Against the Politics of Terror

A few days ago, I stopped at a neighborhood lemonade stand to sample the wares of three young girls raising money for the Red Cross. With love and idealism in their shining eyes, they shared their excitement about a rumor that some of Hurricane Katrina’s victims might even actually be coming to their very own (upper-middle class) elementary school! Each child shared her warmest intentions for reaching out to any such newcomers with open arms.


Later that day I read a story about a poor, young black man who had made the decision to leave Louisiana forever for his new home of Michigan, where so many generous people had offered him job opportunities, housing, possessions, counseling, training and friendship.


How is it that we fall all over ourselves to help victims of distant disasters, when daily we overlook or shy away from the sad, disaffected children already in our midst, or from our own hopeless, desperate fellow-citizens living in hovels just miles away?


Catastrophes like Katrina force us to recognize that we are all the same, and that we must all pull together in our unpredictable, leaky little boats or drown separately. Katrina lifted us all over the many carefully-constructed barriers we have erected to defend ourselves against the unfamiliar and the frightening, and once again allowed our fundamental humanity to emerge.


Like people everywhere, Americans are at heart deeply caring, idealistic and generous. We believe in equality of opportunity. We want to help the poor. We welcome interracial harmony. We hate war.


Yet as soon as media coverage of 9/11 died down, as soon as the deadly tides of the tsunami subsided, all our self-serving demagogues and warmongers jumped right back onto the public airwaves and the net with their steady drumbeat of political hatred and shrill argument, once again stirring up all our doubts and fears. 


They'll be back again, after Katrina, drumming up new terrors.


Confused and afraid, we repeatedly elect leaders who accept the status quo of separate and unequal neighborhoods and schools and services and pay and health in America. Confused and afraid, we wring our hands and mumble something about the poor always being with us, crossing our fingers that there but for the grace of God we won’t go down right along with them. Confused and afraid, we spend hundreds of billions of dollars yearly to send our armies to every corner of God’s once-green earth, to shoot complete strangers in the face beside their families, in the homes of their ancestors, in order to “protect our national interests”—leaving our citizenry bereft, with less than no money to spend on our own domestic challenges.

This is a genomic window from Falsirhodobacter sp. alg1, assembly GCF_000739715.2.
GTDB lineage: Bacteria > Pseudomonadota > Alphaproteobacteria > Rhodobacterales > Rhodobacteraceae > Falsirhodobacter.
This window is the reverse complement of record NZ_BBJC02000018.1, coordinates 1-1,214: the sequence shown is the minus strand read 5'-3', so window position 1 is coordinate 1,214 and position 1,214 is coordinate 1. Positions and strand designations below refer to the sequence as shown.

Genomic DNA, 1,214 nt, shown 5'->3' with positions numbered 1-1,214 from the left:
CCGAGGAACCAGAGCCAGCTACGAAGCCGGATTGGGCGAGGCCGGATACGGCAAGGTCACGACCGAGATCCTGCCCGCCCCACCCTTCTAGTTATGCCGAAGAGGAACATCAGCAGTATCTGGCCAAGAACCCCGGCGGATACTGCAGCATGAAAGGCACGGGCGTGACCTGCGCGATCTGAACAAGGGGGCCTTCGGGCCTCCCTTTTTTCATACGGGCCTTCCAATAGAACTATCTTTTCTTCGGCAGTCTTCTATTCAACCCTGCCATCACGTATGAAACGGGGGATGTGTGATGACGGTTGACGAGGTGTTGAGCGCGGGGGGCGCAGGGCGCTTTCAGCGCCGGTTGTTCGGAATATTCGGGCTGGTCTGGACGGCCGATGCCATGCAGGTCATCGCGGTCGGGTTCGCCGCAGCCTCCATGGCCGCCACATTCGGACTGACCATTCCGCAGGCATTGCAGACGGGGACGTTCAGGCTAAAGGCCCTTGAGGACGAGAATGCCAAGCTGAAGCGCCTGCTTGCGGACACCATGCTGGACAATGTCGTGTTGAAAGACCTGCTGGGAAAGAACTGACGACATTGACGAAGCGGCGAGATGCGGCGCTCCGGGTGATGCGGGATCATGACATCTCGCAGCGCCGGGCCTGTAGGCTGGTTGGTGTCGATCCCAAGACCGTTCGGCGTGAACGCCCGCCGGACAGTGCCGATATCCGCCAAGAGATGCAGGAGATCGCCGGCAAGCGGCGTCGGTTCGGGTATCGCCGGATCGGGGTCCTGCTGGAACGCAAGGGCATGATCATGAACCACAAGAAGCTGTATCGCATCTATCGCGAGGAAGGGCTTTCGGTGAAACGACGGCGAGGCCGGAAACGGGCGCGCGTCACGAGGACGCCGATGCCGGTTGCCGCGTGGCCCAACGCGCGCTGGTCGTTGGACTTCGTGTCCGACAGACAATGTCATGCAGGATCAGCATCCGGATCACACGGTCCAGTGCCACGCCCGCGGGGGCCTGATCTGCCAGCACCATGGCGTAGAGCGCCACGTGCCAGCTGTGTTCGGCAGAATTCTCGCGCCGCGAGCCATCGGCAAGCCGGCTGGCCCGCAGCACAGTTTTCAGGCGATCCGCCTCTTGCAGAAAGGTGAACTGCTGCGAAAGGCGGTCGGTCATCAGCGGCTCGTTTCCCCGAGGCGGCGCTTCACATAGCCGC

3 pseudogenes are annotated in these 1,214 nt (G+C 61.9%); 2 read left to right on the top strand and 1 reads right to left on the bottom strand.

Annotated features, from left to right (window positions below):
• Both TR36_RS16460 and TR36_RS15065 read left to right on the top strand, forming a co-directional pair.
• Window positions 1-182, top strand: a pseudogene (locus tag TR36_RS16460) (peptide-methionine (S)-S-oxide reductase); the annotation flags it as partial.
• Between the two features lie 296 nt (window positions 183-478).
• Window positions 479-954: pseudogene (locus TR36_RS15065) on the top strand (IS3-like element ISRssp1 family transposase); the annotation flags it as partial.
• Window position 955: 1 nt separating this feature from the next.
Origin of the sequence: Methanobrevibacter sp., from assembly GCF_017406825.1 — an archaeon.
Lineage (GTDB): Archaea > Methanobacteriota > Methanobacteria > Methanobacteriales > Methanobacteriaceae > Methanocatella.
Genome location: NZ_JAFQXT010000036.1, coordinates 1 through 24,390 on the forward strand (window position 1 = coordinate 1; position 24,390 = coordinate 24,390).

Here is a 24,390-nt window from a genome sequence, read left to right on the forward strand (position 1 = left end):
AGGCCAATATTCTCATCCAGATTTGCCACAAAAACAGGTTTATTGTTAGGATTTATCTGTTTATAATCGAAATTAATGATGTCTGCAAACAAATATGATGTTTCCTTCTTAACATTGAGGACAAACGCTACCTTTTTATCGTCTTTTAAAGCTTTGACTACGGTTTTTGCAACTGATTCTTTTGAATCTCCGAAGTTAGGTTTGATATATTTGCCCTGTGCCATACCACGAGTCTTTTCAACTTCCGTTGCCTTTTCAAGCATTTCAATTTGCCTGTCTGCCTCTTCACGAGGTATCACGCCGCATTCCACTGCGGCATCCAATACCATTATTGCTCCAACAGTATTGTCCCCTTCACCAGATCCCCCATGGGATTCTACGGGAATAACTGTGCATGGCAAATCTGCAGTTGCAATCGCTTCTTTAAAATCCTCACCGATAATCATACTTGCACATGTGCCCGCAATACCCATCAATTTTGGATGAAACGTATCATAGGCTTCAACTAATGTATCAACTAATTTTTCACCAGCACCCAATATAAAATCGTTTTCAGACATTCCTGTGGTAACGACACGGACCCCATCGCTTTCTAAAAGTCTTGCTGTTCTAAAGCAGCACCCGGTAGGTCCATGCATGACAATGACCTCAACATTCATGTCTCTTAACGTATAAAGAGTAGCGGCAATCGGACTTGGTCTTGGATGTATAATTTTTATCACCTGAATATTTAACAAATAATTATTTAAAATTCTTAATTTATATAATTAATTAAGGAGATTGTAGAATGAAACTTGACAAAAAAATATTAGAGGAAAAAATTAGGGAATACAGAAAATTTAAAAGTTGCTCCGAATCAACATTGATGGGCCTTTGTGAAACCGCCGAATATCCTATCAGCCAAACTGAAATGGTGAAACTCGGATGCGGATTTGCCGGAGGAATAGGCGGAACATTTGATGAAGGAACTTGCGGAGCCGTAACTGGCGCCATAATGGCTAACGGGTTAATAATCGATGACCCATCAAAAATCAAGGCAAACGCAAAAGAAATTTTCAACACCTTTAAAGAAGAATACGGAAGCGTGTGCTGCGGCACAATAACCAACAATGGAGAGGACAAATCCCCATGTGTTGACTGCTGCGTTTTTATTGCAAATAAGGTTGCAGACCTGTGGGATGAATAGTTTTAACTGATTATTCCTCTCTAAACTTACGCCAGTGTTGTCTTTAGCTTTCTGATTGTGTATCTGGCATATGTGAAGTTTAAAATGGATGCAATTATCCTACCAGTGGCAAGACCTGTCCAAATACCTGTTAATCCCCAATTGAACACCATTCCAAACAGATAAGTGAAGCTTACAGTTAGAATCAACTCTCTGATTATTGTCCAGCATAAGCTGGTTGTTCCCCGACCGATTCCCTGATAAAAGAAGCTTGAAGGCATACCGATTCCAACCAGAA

Every available statistic has shown that the chasm between rich and poor and black and white in America has widened and deepened. Yet many other countries have found very good ways to strengthen their economies, and to equitably distribute their wealth, goods, security, opportunity, education, health and jobs. Such exemplary nations have relatively inexpensive little militias which tend to stay home and mind their own businesses; not surprisingly, terrorists leave them alone in return.


Perhaps we need to let our own raging national terrors subside long enough to notice the enviable results of these other more peaceful nations. Perhaps we might reconsider adopting some of their social, economic and political approaches. Maybe we should reject all the clever, self-serving fear-based religious and political arguments we continually listen to, the ones that serve mostly to frighten us and separate us all further and further from one another. Maybe we need to spend more of our tax money lifting humanity out of poverty and racism, rather than wasting it on pushing distant cultures around and telling them how best to live their lives. Maybe instead of using bullets and bombs, we could create our own good example, for other nations, of what a compassionate and just democracy might look like.  


America will someday once again be a proud land of peace and equal opportunity for all, but only when we commit to working together in faith, hope and love—and not in fear—to find compassionate political solutions to all our challenges both at home and abroad.

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